I talk a big game about giving pedophiles mental health treatment instead of jail time, and then I come across cases like Ian Watkins.  Even I think that there’s room in a prison for this guy; the lack of remorse is arresting. A long time ago, I came across the show TO CATCH A PREDATOR …
" /> Jason Holborn | Cybercarnet/Weblog - Ian Watkins

Ian Watkins

I talk a big game about giving pedophiles mental health treatment instead of jail time, and then I come across cases like Ian Watkins.  Even I think that there’s room in a prison for this guy; the lack of remorse is arresting.

A long time ago, I came across the show TO CATCH A PREDATOR on YouTube, and I frittered all the rest of the day, utterly fascinated, until I’d watched every clip I could find.  I was struck by the high numbers whom I personally judged to be relatively innocent and simply overwhelmingly lonely and desperate, and who I thought needed serious, compassionate help. 

There were, however, absolutely others who exuded menace, and gave off a serious vibe of creepy, evil danger.  I still today remember one who barely spoke or communicated; just his movements alone suggested that he posed a clear threat to kids.  My heart leapt with relief and satisfaction when the cops moved in on him, and tho he is clearest in my memory, he wasn’t the only one.

I read over Ian Watkins’ statements, and it’s chilling.  He doesn’t seem confused or alarmed or disturbed by his lust for little kids; he seems to embrace what he knows is regarded as evil and wrong, and then, he almost seems to delight or revel in that.

I’m reminded of an HIV+ guy who knowingly attempted to spread the virus around, and who called himself, in cyber chats, a “Poz Vampire“.  Obviously he knew that his actions were wrong, and dark, twisted and sick.  That didn’t bother him. 

These two both remind me of Darth Vader, who can apparently see a difference between right & wrong, good & evil, yet chooses and knowingly embraces evil.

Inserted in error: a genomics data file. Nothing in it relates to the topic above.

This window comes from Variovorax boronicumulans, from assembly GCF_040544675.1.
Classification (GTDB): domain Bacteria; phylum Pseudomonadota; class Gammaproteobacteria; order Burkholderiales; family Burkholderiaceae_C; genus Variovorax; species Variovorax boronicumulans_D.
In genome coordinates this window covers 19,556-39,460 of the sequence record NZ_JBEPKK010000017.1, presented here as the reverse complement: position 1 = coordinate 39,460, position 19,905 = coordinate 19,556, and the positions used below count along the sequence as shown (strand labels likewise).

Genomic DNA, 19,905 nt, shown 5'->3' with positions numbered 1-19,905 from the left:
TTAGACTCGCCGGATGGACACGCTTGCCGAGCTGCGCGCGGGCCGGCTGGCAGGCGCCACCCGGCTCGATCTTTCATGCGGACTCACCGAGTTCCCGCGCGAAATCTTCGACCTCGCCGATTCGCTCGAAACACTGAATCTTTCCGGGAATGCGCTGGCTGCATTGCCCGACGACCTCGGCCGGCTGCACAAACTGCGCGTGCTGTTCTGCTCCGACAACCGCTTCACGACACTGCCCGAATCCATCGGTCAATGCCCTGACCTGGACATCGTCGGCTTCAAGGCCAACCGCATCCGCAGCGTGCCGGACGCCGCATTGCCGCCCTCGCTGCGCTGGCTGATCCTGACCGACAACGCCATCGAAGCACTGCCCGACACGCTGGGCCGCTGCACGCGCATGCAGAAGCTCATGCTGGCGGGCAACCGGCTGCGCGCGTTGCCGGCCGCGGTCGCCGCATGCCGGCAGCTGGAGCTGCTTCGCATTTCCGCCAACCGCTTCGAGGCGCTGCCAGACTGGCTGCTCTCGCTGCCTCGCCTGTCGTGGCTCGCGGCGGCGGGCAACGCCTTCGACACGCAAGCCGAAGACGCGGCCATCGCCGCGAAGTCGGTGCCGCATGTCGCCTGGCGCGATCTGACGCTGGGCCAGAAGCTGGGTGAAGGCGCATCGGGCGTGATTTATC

Mostly, this issue confounds me with questions to myself about what Jesus, or Buddha, or Confucius would say.  Confucius might say something akin to, “Before you seek revenge, dig two graves,” a proverb which has always made a big impact on me, and is part of the reason I try to embrace restorative justive, rather than retributive.  Buddha might say that life is suffering, and we ought to lessen suffering, and I try to agree – and I think that prisons haven’t slimmed the numbers of children and lives altered by abuse.  That’s why I think that mental health needs to be explored more.  What would Jesus do?  He embraced the outcasts; I don’t picture him embracing Ian Watkins, tho.  I figure Jesus might weep over a lost soul’s worth.  Jesus asked us to above all, love others as ourselves, yet Mr. Watkins has sort of chosen to exempt himself from that rule.  If I choose to revel in abusing my wealth and fame to cause suffering, I don’t love myself.

Child abuse is an ongoing and unrelenting crisis; we ought to act collaboratively to address and lessen and even stop it.  Continuously evolving, progressing, adapting mental health is the answer, I think, to a majority of society’s woes, yet a person has to want help.  When I watched TO CATCH A PREDATOR, I was struck by how many on the show might have wanted help to cope with personal demons – the majority didn’t seem evil.

This story has been a sad, confronting lesson to me that some people out there choose being a monster over being a fallible human, and don’t want to access help. 

I’m reading a book on mindfulness and mostly the author relates to Buddhism; two things I’ve read today stick out to me in relation to Ian Watkins:

there is no evil, only ignorance (p. 248, “the Buddhist perspective holds that there is no such thing as a sinful or evil person… it is not (that) we are bad but (that) we are ignorant) (and I already believe this; to classify Hitler or Stalin or Genghis Khan as monsters ignores that they were bouncing delightful cherubic babies; othering them as monsters ignores the fact that we, all of us, have the same evil capacities and depths in our own hearts. I think that in Hell, Hitler’s best torment is to be shown the suffering he caused, thru the eyes of his victims)

– (some people) should be imprisoned to protect others (p. 232). And this helped me a lot; I don’t any longer accept or believe that punishment is a deterrent. If it were, child sexual abuse and murder would have already been stopped. I don’t want a punishing prison; a protective, shielding prison is one I can completely get behind, tho.

In spite of everything, I still believe that people are good, and that safe mental health treatment is the best way to reduce or even to stop victims from crimes. We owe it ourselves, each of us, to ensure safe, effective mental health services for all. I bet it would ultimately, despite the massive cost, be cheaper and more dollar effective than what we’re paying now – and that a great system offering mental health, spiritual healing, and emotional understanding could work itself right out of existence. Can we even imagine that about the system we have now?

I find it difficult to forgive and accept and embrace Ian Watkins, yet I still believe a world in which souls like his are not twisted into embracing evil is possible for us to create.